Analyzing Pope Francis’ First 5 Years

Elise Italiano and Christopher White write:

Pope Francis’ invocation to “make a mess” or to shake things up is largely reflective of the colorful and accessible language he uses so frequently. While critics charge that he is theologically imprecise, we believe the pope’s language expresses closeness to the people of God — like a shepherd who smells like his sheep.

His call to make a mess is intuitive for those of us who find little resonance with current political parties uninterested in coming together for the common good, economic systems that are consumer-driven and transaction-based, and communities or parishes that are self-referential and detached from the real needs of those around us.

His image of the church as a field hospital — made messy by its blood, sweat and tears and one that tends to visible wounds with compassion — is an image of a church that is compelling and one we want to be a part of because we know it’s one that responds to real-life experiences rather than remote or abstract ideas.

Young people want to be the first responders in this type of church.

John Gehring writes:

While Pope Emeritus Benedict XVI often spoke about environmental stewardship, Francis is the first pope to write an encyclical focused on the environment. He views climate change as an urgent moral challenge, and urges world leaders to act swiftly to curb our addiction to oil. But Pope Francis isn’t getting his talking points from the Democratic Party or liberal pundits. He is prioritizing and building on the traditional platform of Catholic social teaching in ways that have not been accentuated in recent decades.

In short, he’s not going rogue. As the Vatican’s Compendium of the Social Doctrine of the Church — released during Pope John Paul II’s papacy — puts it, wealth “exists to be shared,” goods have a “universal destination,” and “any type of improper accumulation is immoral.” The catechism of the Catholic Church refers to “sinful inequalities” that are “in open contradiction to the Gospel.”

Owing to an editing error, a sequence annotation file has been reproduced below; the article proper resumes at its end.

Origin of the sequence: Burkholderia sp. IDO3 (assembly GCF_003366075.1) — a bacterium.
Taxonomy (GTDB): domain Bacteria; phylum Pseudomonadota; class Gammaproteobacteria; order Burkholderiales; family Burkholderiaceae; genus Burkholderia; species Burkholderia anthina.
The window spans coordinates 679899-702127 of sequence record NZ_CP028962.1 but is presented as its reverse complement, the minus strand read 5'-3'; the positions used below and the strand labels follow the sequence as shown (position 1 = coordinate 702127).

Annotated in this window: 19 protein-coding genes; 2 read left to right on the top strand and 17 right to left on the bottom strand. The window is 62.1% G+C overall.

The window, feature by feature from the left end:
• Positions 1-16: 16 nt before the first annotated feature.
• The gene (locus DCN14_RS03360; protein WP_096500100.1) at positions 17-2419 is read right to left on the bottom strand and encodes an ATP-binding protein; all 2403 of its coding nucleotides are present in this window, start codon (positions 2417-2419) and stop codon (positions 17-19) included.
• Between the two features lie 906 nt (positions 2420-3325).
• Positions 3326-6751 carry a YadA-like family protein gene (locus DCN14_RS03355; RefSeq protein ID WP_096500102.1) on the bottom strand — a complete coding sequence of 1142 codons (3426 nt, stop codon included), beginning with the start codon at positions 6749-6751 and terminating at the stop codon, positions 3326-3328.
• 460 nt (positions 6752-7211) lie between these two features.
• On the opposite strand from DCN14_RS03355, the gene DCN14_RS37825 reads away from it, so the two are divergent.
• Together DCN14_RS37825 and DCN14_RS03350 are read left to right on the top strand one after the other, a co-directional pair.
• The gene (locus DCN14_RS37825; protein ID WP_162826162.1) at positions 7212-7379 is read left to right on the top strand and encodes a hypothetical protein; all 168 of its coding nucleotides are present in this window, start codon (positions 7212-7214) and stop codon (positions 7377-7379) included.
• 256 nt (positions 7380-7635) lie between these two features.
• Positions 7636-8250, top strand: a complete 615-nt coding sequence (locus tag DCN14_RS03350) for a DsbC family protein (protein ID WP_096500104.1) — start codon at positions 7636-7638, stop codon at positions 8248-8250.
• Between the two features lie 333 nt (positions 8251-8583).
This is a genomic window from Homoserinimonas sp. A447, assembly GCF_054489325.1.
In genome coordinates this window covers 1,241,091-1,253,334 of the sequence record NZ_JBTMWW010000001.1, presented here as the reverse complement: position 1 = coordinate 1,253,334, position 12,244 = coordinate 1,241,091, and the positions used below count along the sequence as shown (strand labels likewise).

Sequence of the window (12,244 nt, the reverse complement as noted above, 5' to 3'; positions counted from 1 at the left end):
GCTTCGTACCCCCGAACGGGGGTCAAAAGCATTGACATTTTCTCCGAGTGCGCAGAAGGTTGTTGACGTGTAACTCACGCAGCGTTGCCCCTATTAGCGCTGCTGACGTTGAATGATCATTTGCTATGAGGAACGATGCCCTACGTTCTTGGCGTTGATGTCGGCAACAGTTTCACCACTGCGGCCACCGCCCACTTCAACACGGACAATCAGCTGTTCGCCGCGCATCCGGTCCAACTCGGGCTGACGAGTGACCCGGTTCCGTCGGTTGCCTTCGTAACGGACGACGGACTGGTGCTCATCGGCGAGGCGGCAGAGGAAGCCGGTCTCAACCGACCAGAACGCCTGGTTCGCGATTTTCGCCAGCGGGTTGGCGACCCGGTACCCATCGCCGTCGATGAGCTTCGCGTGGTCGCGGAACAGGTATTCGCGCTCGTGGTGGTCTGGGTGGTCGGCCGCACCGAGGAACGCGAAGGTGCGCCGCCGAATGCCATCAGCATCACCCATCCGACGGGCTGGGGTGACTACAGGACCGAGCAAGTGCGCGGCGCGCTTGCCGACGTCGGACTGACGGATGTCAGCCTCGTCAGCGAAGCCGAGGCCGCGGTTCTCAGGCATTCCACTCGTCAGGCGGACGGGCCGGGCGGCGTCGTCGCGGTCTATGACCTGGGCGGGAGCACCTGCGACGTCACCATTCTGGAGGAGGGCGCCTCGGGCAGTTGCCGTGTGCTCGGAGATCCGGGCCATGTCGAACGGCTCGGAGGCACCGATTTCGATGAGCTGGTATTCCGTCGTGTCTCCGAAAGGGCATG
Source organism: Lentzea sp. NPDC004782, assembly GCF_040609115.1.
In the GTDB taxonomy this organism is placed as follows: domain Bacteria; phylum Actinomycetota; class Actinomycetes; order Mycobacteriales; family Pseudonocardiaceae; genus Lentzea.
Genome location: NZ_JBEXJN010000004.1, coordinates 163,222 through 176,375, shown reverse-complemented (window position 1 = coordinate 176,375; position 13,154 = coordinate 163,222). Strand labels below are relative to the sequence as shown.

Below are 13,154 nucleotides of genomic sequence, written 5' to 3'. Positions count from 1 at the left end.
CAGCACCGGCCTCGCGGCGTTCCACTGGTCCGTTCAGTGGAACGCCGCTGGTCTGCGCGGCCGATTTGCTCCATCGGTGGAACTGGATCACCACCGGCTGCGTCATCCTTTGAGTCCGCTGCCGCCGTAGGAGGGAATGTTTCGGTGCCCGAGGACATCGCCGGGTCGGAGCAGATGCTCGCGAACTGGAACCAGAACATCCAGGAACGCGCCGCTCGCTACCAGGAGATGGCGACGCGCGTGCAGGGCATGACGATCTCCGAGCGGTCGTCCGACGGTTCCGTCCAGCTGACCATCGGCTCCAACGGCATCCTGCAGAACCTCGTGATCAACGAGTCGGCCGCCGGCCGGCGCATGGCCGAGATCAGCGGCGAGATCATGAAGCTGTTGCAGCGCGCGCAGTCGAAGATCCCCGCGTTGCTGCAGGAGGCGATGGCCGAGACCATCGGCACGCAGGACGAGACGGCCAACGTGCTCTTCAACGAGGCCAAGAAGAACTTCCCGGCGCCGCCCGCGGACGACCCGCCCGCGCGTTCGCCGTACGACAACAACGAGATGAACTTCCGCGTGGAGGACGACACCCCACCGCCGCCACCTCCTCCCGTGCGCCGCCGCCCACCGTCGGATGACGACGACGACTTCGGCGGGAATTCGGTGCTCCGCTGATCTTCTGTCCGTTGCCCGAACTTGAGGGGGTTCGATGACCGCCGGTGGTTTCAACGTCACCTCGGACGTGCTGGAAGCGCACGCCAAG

Pope Francis is a reformer not because he breaks with orthodoxy. What his opponents miss or deliberately distort is that the Francis revolution is about rescuing doctrine from a dry religious legalism that has no life, and renewing the best of Catholic tradition with an eye to the future. This should be a project Catholics on the right and left can get behind.

Crux has an article featuring commentary from numerous Catholic leaders:

Cardinal Timothy Dolan, Archbishop of New York

When he visited New York in 2015, I saw, first-hand the tumultuous and enthusiastic reception of hundreds of thousands – millions, really – of New Yorkers to Pope Francis.  To this day, people will approach me to say, “I’ve been away from the Church for years, but Pope Francis is drawing me back,” or “I’m not a Catholic, but I sure love this pope.”  To me, that remains his greatest gift, to take the Church’s timeless teaching and present it in a new, daring, exciting way.  He is helping people take a fresh look at the Catholic Church, and thereby come to know Jesus, and experience His love and mercy….

Sister Sharon Euart, Executive Director of the Resource Center for Religious Institutes and former Associate General Secretary to the United States Conference of Catholic Bishops

Pope Francis has employed a new language of word and gesture to electrify people by the essential joy of the Gospel. His preference for the forgotten – women, men and children on the margins of Church and society – forces Catholics to look beyond sectarian concerns to embrace a wounded world. His message of love and his tender concern for all people spans divisions to unite distant and disparate people. His efforts to build communion (union-with) amid cacophony and conflict motivates us to go beyond the superficial to recognize the fundamental dignity of others.